There are many tools out there that are recommended for this process, but I have always found Google Alerts to be the best. It provides the most useful features you could hope for, and sets the hook for gathering data you can use to adapt your content.
Here are some ways that you can use Google Alerts for content marketing.
Google Alerts: Basics "Google Alerts" is a free Google's tool that sends you email alerts of the latest relevant Google results based on your search terms.
There are 5 options to set up:
1. Your search term This is where you'll provide your search terms. Mind that you can get really creative here as it supports major advanced operators general Google search engine does. Learn Google operators here. Also get some creative ideas on how to use them here (download the cheatsheet as well.)
2. Result type You can search through news, blogs, videos, discussions, books or everything. Since we are talking about content brainstorming here, "Everything" might be the best option here (to get varied results), but keep experimenting!
3. Update frequency You can receive alerts daily, weekly or as it happens. Your choice depends on how often you need to brainstorm and create content.
4. Result quality and quantity This is a vague option but I've had more luck with "Best results". Again, this one is worth experimenting with.
5. Deliver to: email / RSS Since I have trouble finding time to check my RSS feeds, I've had more luck with email updates. You can't escape it when it comes straight to your inbox!
Mind that you'll see the result preview each time you search, so you can experiment with various options and search queries a lot before creating an actual alert.
Content Brainstorming There's nothing more inspiring than a post idea coming straight to your inbox: You just scroll down the list of results, scan search snippets and done: You feel enlightened!
Here are a few tips for you to craft a great brainstorming Google alert email:
1. Monitor Questions In Your Niche You are probably already using sites like Quora or Yahoo Answers to keep an eye on what people want to know in your niche. For those already well visible on the web, you might even be using it to watch out for any mentions of your brand. But there is a way to expand your focus and see what questions are being asked anywhere, especially since Google began running forum and message board results on a higher priority a few years ago.
Set an alert to find any questions that are asked around the web that are relevant to your niche. Then use the chance to give the answers to market your content.
Example: ["how to * blog" OR "why * blog"]
(* will be substituted by any phrase that happen to be found by Google: Great for random brainstorming!)
2. Monitor Trends New brands, concepts and designs are frequent. Some are long lasting, and some are a flash in the pan that die out before they really gain a footing. Either way, you should be looking to base some of your content on what is trending, both as a major niche and a subgenre of your own. It is a quick way to give yourself a shot in the arm by focusing on a popular item sure to attract attention, but also a way of finding additional niches that might be beneficial to you in the future.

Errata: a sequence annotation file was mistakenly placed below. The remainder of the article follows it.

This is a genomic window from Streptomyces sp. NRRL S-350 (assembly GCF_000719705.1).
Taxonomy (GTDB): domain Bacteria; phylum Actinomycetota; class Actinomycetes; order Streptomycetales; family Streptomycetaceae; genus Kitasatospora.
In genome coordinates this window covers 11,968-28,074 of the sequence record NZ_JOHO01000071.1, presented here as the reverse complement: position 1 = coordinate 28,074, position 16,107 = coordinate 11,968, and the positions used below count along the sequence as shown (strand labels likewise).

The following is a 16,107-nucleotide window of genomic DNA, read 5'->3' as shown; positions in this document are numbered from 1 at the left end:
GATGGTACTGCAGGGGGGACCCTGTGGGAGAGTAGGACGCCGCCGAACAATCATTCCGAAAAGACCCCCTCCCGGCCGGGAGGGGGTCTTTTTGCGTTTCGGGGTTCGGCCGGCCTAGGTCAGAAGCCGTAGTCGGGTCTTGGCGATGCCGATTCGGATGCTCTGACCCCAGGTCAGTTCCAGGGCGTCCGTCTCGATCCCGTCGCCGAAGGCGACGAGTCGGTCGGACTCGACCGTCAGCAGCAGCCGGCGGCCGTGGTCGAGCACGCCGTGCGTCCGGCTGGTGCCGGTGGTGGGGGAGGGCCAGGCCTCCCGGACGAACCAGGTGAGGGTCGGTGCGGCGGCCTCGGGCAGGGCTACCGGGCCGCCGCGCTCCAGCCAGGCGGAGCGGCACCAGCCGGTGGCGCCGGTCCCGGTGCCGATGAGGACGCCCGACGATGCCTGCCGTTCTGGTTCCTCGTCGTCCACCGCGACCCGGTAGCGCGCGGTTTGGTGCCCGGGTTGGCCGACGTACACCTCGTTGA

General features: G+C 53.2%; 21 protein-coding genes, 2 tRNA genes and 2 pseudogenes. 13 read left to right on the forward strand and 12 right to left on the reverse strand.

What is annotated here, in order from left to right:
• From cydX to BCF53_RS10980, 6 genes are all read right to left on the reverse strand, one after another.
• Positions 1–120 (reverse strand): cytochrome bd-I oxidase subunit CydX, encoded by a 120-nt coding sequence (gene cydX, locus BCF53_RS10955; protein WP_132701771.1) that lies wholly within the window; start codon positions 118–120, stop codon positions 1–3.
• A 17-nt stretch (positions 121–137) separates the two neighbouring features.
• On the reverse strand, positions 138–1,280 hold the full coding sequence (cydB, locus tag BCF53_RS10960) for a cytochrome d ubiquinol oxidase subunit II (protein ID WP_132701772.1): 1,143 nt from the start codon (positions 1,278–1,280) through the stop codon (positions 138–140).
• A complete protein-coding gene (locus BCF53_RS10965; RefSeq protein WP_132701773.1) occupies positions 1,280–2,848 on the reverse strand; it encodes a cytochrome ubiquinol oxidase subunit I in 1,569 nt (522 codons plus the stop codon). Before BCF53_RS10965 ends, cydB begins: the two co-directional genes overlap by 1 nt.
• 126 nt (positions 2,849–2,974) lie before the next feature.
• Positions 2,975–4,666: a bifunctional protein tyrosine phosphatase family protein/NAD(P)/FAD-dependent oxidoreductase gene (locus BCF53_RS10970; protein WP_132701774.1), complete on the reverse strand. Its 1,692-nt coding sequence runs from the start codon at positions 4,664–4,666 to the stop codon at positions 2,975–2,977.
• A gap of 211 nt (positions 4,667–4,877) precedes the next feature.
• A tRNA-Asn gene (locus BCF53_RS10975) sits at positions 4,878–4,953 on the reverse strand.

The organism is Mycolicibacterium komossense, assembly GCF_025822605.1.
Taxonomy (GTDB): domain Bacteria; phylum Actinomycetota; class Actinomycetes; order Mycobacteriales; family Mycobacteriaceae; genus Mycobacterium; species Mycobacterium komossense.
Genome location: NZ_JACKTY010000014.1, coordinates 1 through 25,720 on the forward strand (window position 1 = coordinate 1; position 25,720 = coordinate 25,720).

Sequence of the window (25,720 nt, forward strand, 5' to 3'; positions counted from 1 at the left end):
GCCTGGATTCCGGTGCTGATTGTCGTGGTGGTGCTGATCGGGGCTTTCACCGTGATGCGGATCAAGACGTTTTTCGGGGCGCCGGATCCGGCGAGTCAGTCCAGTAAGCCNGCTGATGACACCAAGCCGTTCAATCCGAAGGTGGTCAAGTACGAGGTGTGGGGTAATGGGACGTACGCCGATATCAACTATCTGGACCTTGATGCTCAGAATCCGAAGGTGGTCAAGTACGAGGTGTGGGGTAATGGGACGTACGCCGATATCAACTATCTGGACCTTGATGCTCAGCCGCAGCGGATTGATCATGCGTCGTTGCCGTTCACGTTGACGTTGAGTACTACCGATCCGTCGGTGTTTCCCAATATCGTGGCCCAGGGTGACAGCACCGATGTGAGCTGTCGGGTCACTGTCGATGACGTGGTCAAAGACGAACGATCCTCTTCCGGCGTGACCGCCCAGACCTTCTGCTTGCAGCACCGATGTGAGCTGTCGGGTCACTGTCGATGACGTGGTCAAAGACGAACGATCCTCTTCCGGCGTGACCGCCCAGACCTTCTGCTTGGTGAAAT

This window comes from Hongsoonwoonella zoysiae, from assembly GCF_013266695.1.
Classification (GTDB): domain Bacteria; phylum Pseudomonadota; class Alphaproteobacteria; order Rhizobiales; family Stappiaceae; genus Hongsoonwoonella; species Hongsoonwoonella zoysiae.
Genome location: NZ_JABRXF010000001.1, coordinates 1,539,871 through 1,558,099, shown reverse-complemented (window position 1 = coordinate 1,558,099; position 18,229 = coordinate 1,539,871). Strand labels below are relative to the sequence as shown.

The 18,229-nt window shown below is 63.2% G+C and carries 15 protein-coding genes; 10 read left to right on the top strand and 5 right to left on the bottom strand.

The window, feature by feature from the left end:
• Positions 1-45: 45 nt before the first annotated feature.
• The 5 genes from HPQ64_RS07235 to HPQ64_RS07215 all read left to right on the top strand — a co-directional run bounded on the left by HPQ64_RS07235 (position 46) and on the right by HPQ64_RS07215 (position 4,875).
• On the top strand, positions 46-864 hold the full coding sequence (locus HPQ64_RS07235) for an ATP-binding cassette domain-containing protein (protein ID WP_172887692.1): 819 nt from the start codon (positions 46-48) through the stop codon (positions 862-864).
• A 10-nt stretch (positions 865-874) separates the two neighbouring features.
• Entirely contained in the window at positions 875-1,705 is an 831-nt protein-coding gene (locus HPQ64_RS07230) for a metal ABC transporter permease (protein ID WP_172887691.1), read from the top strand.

Generic search example: [~diets]
(~ will tell Google to search for all possible synonyms of [diets] like [eating], [nutrition], [food], etc, so you'll see random relevant results in your niche)
More ideas focusing on "popular":
- ["best of * health"]
- ["popular * movies"]
- ["social * trends"], etc
3. Monitor Your Favorite Author(s) Mind that watching active and popular bloggers in your niche doesn't mean you are going to copy them. Remember that we are talking about brainstorming! Write reply-type posts if they are asking a question (and link to them), argue and discuss (and link to them), expand upon some points they slightly mentioned (and link to them). Remember linking is still one of the best ways to build relationships. Next thing you know it, you'll notice power bloggers you are linking to share and promote your articles!
While there's no way to force Google to search by author inside Google Alerts, try this trick:
Example: ["danny sullivan" -intitle:"danny sullivan"]
(This will force the author name in the body of the article)
Going Advanced Getting a weekly email full of cool content ideas is already an effective brainstorming tactic. But since you have already started playing, why not try a few advanced ideas.
1. Get organized and motivated Here's my personal trick. If I get an email update with some nice idea I feel like giving a try, I will not remove the email message or mark it as read until I write that article. That's a cool "get things done" tactic: I want my Thunderbird inbox to be empty and I want that so much that I will force myself to write that article!
2. Turn your Gmail account into a content brainstorming dashboard Gmail filters and advanced operators will help you any time you feel stuck.
- Are you too busy for regular email ideas but still need to brainstorm from time to time? Create a filter that will force emails from:email@example.com to bypass inbox while being collected in a separate folder. Whenever you need an idea, simply go and search that folder!
- Do you need additional motivation to go through alerts and write an article? Create a filter to star your Google Alerts automatically and only unstar those you are done with.